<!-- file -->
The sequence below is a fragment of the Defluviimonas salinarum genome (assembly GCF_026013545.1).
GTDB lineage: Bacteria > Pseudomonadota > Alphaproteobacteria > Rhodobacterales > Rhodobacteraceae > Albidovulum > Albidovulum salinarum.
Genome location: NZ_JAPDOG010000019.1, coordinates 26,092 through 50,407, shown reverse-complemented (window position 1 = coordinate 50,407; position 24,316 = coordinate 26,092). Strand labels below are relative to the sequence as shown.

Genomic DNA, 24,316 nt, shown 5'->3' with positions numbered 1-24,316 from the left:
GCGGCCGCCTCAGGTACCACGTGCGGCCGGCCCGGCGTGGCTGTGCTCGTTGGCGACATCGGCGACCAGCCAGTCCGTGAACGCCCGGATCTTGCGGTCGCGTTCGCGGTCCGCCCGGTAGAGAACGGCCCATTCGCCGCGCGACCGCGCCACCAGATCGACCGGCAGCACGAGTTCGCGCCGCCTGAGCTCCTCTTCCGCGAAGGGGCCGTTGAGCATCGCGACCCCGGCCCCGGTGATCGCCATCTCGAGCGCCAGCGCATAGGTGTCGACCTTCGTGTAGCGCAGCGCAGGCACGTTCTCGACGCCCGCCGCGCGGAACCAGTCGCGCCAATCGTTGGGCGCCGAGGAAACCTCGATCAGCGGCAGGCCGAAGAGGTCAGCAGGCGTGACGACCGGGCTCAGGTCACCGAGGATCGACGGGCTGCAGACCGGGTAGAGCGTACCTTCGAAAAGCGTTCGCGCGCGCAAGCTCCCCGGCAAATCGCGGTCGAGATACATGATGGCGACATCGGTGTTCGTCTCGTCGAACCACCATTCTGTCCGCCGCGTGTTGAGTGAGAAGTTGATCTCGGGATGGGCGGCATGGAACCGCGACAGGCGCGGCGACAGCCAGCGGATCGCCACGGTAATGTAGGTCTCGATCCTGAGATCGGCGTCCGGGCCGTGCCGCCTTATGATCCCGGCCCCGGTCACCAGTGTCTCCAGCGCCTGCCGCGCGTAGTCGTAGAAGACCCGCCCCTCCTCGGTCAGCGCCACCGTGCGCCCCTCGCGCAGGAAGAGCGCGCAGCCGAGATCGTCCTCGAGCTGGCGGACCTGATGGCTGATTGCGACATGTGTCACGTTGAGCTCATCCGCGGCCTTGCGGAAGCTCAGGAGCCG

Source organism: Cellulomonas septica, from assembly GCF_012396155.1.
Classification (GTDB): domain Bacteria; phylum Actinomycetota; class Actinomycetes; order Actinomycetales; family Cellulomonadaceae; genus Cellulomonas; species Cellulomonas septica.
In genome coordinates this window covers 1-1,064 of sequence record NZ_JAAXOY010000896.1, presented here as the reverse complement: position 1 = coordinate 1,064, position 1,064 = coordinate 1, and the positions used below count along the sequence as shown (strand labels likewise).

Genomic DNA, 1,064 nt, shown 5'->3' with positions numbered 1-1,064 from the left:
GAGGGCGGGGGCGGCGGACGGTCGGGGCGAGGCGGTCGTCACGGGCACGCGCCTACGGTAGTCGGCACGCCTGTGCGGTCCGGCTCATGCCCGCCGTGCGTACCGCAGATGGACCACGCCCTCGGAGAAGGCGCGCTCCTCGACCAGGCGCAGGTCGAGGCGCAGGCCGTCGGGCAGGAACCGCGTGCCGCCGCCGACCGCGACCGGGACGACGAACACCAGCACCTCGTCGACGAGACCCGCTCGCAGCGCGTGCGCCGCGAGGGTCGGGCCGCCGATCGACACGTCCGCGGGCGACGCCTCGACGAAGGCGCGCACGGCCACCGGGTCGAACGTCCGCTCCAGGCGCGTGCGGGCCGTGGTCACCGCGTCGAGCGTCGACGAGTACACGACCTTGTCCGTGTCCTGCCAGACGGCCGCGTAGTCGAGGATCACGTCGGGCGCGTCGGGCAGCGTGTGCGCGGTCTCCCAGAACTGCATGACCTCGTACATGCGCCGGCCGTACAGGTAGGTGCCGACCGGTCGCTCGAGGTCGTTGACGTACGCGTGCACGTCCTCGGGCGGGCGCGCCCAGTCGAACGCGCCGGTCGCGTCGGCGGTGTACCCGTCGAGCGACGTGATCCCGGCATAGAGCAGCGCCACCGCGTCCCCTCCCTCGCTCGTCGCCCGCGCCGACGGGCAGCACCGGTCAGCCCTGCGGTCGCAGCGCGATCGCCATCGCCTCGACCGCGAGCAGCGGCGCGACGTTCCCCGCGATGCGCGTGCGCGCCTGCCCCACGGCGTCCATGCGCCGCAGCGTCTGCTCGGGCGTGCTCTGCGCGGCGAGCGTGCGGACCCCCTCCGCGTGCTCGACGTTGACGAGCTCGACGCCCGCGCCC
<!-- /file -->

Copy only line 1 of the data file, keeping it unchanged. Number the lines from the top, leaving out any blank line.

The sequence below is a fragment of the Defluviimonas salinarum genome (assembly GCF_026013545.1).